PXL_20240310_131928192.jpg

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14 minutes ago, juular said:

@MrsJuular found a low profile USB adapter for the cigarette lighter that blends in really nicely, check it out below left. It's so discreet and easy to add/remove that I don't know if I will bother adding any USB ports.

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Ah yes that does blend in well! I'd argue having a sat nav plus phone charging ability fairly critical even if wanting to go oem only, especially going up and down the road* like you do so often 😂

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6 hours ago, juular said:

@MrsJuular found a low profile USB adapter for the cigarette lighter that blends in really nicely, check it out below left. It's so discreet and easy to add/remove that I don't know if I will bother adding any USB ports.

PXL_20240310_131928192.jpg

I have tried a few options along these lines until I found one which was both discreet and charged at a decent current! Do you know what it will charge at?

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  • 2 weeks later...
On 25/03/2024 at 22:03, mat_the_cat said:

I have tried a few options along these lines until I found one which was both discreet and charged at a decent current! Do you know what it will charge at?

This one will do an actual charge rather than a 'charging slowly' which is all most other adapters I've tried recently seem to manage.

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Rewire complete. 

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Have made a few changes. The switched fusebox is fed from a master 100A relay which is triggered from the ignition key. This takes the heavy load off the ignition barrel which could get extremely hot with all of the current for all systems passing through it.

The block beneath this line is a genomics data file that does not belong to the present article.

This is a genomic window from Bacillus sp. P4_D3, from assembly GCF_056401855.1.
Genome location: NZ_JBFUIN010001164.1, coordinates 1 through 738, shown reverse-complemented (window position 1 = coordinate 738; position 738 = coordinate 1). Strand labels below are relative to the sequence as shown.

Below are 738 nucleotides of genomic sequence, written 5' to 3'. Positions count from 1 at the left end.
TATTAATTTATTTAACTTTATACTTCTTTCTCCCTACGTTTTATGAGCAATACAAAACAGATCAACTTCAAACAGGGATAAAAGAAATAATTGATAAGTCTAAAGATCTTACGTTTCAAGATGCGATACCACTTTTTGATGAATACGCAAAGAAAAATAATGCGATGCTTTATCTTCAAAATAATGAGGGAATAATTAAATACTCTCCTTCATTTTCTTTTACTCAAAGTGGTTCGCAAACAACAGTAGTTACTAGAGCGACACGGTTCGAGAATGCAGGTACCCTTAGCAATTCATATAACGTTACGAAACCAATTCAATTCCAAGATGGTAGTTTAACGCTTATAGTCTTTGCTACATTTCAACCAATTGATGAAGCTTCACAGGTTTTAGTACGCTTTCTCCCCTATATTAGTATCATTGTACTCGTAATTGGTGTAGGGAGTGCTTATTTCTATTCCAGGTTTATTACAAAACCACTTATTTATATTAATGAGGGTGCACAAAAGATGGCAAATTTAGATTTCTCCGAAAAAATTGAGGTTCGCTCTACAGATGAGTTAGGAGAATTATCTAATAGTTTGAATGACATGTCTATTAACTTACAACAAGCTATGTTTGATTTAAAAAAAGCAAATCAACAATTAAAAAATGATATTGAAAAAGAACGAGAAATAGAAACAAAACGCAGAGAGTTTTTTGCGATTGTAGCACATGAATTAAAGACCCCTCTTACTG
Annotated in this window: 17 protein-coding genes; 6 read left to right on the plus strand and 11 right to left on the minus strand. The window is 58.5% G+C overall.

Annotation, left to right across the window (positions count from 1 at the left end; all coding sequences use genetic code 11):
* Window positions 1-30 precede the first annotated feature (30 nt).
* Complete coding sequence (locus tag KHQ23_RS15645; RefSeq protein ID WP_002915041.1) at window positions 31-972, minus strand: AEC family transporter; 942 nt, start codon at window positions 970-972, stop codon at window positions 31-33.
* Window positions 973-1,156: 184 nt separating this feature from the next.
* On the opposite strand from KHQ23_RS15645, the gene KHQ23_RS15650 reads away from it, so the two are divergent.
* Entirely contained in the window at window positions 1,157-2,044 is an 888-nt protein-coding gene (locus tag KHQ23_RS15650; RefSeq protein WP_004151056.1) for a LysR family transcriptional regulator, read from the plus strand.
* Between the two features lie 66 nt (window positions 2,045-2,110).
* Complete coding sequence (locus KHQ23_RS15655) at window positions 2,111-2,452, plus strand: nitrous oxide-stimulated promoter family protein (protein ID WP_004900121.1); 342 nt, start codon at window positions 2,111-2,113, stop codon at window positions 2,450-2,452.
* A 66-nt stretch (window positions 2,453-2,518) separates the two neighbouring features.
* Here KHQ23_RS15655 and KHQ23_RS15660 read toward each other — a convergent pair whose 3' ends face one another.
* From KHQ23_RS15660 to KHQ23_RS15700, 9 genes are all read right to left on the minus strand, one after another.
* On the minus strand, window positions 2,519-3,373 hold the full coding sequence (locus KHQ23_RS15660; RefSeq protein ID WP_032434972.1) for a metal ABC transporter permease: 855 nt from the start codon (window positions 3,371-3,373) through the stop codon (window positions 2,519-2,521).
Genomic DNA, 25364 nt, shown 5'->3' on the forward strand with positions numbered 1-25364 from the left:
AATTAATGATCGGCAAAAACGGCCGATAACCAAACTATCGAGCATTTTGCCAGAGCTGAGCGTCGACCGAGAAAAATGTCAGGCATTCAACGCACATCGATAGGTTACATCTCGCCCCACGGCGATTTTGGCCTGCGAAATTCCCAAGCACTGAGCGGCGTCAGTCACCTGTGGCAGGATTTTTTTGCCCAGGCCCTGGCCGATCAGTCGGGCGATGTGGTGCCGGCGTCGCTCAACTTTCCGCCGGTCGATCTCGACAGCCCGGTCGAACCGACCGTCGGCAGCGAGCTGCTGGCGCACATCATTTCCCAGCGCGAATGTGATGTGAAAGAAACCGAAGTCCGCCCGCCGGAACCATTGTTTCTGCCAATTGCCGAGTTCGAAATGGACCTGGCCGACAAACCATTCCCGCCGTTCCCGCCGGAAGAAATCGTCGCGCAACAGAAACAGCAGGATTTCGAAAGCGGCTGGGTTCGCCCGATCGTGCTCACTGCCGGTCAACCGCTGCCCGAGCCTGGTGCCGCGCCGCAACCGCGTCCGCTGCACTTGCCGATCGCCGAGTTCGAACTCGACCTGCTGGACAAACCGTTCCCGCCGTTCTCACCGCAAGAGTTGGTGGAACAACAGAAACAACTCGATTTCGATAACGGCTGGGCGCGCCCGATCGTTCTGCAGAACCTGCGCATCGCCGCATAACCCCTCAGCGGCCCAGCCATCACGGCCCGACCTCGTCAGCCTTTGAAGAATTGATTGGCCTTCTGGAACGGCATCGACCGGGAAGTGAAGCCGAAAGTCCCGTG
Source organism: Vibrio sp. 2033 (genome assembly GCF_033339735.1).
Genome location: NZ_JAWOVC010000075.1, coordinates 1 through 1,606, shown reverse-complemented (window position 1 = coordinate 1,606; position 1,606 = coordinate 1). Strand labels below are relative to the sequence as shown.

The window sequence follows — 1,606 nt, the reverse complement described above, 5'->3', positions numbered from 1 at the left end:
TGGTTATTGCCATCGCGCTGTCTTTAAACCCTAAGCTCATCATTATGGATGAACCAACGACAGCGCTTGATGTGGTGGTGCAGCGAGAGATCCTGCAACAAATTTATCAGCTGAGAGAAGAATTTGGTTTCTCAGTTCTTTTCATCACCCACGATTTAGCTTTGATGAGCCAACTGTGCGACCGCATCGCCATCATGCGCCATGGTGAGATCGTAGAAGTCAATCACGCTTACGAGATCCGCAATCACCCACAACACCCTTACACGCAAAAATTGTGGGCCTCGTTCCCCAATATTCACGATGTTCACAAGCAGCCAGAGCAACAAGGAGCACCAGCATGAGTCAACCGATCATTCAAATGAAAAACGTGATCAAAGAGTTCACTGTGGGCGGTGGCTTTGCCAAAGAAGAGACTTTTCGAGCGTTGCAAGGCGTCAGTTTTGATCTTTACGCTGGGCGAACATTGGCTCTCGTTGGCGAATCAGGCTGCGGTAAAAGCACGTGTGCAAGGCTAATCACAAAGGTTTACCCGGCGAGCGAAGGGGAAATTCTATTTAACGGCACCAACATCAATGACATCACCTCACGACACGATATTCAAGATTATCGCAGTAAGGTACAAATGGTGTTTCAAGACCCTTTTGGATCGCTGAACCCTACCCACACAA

The coil is fed straight off the barrel and is unfused, as it should be, so even if the relay fails the engine won't stop.

Apart from that I made sure all cable ends had good quality spade connectors and heat shrink wrap with adhesive. This way they're pretty tough and reliable and eliminates some of the nasty and corroded original connectors.

The engine bay is much cleaner now without the fusebox, relays, and associated wiring nests.

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Wiring for the reverse lights and overdrive now run inside, and I've packed the gap around the gearstick with insulation to cut down on road noise.

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Important upgrade done to the brake lights. The original brake light switch is a fluid pressure switch which tends to only activate when you're standing on the pedal. 

I've changed it for an electrical pedal switch, which needed a bracket made up.

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A real pain to drill the bolt holes for this in the pedal box so the top hole is in at an awkward angle.

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Still it does the trick and is a massive upgrade. The lights now come on as soon as you touch the pedal.

While the steering wheel was off I swapped the steering column coupling bush as it was really sloppy.

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The steering column shroud also got a coat of paint after I did some repairs to the cracking brittle plastic with some epoxy.

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Last few bits done inside. A new hazard switch.

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I then remembered I bought a set of instrument panel stickers off Demon Tweeks.

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So I then did what I originally meant to and sorted the dash light graphics.

Before.

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After.

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  • 3 weeks later...

A combination of endless life things plus a number of mental health crashes means I haven't really been into this as much as I wanted.

Had a bit of a grumpy moment when I had a look at the front wheels and realised the new Pirelli tyres were worn right down on the outer edges, miles past the wear markers, effectively rendering it not road legal.  Also, £200 pissed into the wind. Fuck.